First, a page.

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The best and worst of America’s Got Talent’s judge cuts

America’s Got Talent has reached its “judge cuts” rounds, four episodes of performances that result in eliminating most of those performers.

This is the most engaging stage in the competition for several reasons. First, we get to see our favorite performers again, though also our least-favorite, and all of them have to demonstrate that they’re not just one-note acts. Since many of these acts are recruited and/or have had national platforms before, including on NBC reality series such as Last Comic Standing, they need to demonstrate that they’re worthy of moving on. Can they truly grow and evolve on stage, which is what this competition requires—especially for non-singers, who really face pressure to make what they do seem different and special?

Second, the show is more efficient. Even with two hours and packages that give in-depth introductions to performers who didn’t get a backstory the first time, the show moves along at a faster clip, in part because the judges don’t have to go through the motions of voting. They also just can’t send through everyone and have to make tough choices.

Finally, there’s a guest judge who gets to see acts for the first time, providing us with a fresh perspective. This can backfire, especially since the guest’s golden button allows them to send an act straight through to the live shows, and I’m not quite sure the two acts that were golden buzzed last night were truly better than some of the acts that were sent home.

As a bonus, the red Xs are still in play, and that leads to my new favorite thing this season: watching the audience members behind the judges jump and react to the unexpected loud noise when a judge presses their button.

AGT 11’s finalists so far

After two rounds of judge cuts, these are the acts that will make it to the live shows for a shot at making it into the semifinals:

  1. Jon Dorenbos, a comedic close-up magician
  2. Hara, a magician
  3. The Passing Zone, comedic jugglers who have made excellent use of the judges
  4. Lori Mae Hernandez, a hilarious 13-year-old comic
  5. Ronee Martin, a 62-year-old singer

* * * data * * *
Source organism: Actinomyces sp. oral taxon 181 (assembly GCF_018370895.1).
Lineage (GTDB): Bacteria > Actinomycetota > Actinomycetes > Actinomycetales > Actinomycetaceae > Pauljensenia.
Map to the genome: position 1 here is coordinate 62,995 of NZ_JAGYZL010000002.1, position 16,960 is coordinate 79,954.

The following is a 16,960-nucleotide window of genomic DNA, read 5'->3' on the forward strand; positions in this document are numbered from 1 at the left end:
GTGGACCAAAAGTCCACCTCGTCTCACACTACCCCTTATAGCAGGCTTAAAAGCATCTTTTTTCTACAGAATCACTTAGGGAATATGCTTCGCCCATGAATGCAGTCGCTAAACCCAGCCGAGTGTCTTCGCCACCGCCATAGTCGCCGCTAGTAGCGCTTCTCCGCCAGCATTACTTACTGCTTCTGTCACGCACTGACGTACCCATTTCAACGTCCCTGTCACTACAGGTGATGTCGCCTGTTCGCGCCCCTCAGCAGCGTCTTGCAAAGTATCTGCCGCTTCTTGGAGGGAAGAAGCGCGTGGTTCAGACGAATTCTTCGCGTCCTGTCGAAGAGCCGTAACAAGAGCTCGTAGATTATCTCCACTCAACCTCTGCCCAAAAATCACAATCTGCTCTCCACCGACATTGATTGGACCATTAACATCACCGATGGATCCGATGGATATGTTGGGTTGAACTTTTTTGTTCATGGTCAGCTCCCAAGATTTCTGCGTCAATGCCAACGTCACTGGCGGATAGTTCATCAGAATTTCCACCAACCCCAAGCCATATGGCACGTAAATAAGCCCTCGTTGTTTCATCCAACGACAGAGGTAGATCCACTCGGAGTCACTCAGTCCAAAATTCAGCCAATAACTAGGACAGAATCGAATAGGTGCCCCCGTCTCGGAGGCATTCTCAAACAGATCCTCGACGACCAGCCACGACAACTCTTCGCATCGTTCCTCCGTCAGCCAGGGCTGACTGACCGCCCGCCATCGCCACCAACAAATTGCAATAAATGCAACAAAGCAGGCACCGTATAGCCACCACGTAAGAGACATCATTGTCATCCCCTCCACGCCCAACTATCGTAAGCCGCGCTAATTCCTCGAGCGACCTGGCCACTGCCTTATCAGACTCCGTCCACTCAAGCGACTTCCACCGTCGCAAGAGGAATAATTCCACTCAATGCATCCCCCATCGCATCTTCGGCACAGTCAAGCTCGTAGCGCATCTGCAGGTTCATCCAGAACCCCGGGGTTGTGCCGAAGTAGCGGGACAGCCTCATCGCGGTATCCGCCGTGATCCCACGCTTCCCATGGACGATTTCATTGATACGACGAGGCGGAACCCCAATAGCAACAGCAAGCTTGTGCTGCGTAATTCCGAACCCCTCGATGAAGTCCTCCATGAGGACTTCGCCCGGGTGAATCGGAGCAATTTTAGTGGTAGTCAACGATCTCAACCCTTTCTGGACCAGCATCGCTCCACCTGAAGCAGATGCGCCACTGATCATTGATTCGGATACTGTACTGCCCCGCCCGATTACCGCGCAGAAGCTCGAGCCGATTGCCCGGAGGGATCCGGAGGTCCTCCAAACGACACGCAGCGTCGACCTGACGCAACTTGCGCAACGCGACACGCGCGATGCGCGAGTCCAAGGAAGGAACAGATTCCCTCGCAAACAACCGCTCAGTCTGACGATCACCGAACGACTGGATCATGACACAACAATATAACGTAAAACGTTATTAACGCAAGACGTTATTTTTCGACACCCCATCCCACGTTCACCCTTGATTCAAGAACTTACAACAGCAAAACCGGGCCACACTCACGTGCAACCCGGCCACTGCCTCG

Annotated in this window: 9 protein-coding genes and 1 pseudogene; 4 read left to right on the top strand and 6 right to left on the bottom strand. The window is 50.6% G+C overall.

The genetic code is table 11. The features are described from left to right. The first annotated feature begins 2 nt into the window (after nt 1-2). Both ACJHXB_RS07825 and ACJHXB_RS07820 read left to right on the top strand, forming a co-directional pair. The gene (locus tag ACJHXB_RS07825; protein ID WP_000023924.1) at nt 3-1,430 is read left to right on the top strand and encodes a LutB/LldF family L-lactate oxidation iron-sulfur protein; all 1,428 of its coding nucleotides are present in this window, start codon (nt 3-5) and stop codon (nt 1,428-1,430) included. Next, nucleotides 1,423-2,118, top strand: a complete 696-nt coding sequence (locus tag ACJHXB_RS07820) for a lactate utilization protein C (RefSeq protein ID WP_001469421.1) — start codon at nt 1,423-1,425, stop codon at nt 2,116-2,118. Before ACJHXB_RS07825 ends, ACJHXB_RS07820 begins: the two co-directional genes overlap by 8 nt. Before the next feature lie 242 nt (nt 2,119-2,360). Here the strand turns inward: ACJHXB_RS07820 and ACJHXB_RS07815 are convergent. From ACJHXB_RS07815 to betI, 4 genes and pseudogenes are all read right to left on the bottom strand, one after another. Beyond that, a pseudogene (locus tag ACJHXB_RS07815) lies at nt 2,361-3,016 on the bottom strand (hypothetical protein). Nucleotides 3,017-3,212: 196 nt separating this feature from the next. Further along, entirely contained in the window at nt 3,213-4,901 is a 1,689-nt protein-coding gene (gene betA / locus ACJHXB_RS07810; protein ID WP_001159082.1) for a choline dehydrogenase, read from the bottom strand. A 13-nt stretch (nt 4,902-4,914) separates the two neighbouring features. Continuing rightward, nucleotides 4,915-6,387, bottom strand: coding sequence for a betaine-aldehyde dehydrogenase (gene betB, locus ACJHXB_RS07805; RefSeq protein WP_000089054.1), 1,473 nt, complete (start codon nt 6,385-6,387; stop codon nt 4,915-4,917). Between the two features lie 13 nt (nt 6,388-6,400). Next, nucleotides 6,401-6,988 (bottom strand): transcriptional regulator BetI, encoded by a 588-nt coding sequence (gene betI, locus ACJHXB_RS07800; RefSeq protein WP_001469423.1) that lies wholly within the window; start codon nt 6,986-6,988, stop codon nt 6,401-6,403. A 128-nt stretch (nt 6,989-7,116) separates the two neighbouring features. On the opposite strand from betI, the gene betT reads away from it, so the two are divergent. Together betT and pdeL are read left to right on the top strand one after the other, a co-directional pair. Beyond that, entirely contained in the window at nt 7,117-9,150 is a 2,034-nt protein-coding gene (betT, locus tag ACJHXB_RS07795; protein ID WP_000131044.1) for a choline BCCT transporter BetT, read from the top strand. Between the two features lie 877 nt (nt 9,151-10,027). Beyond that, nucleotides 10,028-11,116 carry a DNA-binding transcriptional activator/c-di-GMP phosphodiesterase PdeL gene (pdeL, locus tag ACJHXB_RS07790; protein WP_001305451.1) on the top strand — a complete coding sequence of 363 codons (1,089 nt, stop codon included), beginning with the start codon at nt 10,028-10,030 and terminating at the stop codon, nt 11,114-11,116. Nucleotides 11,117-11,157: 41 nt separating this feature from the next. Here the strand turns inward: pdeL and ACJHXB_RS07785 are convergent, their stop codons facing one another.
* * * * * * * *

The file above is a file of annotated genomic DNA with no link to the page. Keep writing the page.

6. Linkin’ Bridge, an a capella quartet
  7. Edgar, three singing family members
  8. Sofie Dossi, a contortionist who shoots arrows with her feet while upside-down
  9. Vello Vaher, a contortionist
  10. Julia Scotti, a 63-year-old comedian
  11. Kadan Bart Rockett, a 10-year-old magician who performs with his sister
  12. Deadly Games, a knife-throwing couple
  13. Kadie Lynn Roberson, a singer
  14. Moya Angela, a singer

While the auditions were not as strong as last year for me, this group mostly represents the strongest of the acts that performed Tuesday and Wednesday, but there are still some baffling decisions (#2, #7, #9, #12, and #13 and #14, mostly because I’d rather see non-singing acts).

Rubix cube magician Steven Brundage somehow did not make it through, and I’d easily swap him in for the Hara, the illusionist who does familiar tricks. I understand why Kadan, the 10-year-old magician, was sent on—his 10-year-old charm and stage presence is enough to overcome the relative easiness of his tricks.

When contortionist Vello was put through, Simon Cowell said to Heidi Klum, “You know America’s going to thing we’ve gone literally insane. What are they thinking?” An excellent question, especially since the judges cut this genius act.

Okay, yes, Christopher—who dances with four life-size puppets—has a one-note act, but his second performance was just as full of joy and life as his first. Here are both:


For me, the best acts this year have had terrific playful interaction with the judges. That includes jugglers The Passing Zone, who guest judge Ne-Yo said had “17 tricks all rolled into one, and you’re funny.”


Finally, I am usually anti-singer on America’s Got Talent. That’s mostly because of my fatigue over singing competitions, and because too many AGT singers feel like rejects from The Voice. But two singers—well, one singer and one a capella group—have really won me over.

Here are Ronee Martin and Linkin’ Bridge.

About the author

  • Andy Dehnart is the creator of reality blurred and a writer and teacher who obsessively and critically covers reality TV and unscripted entertainment, focusing on how it’s made and what it means. Learn more about Andy.

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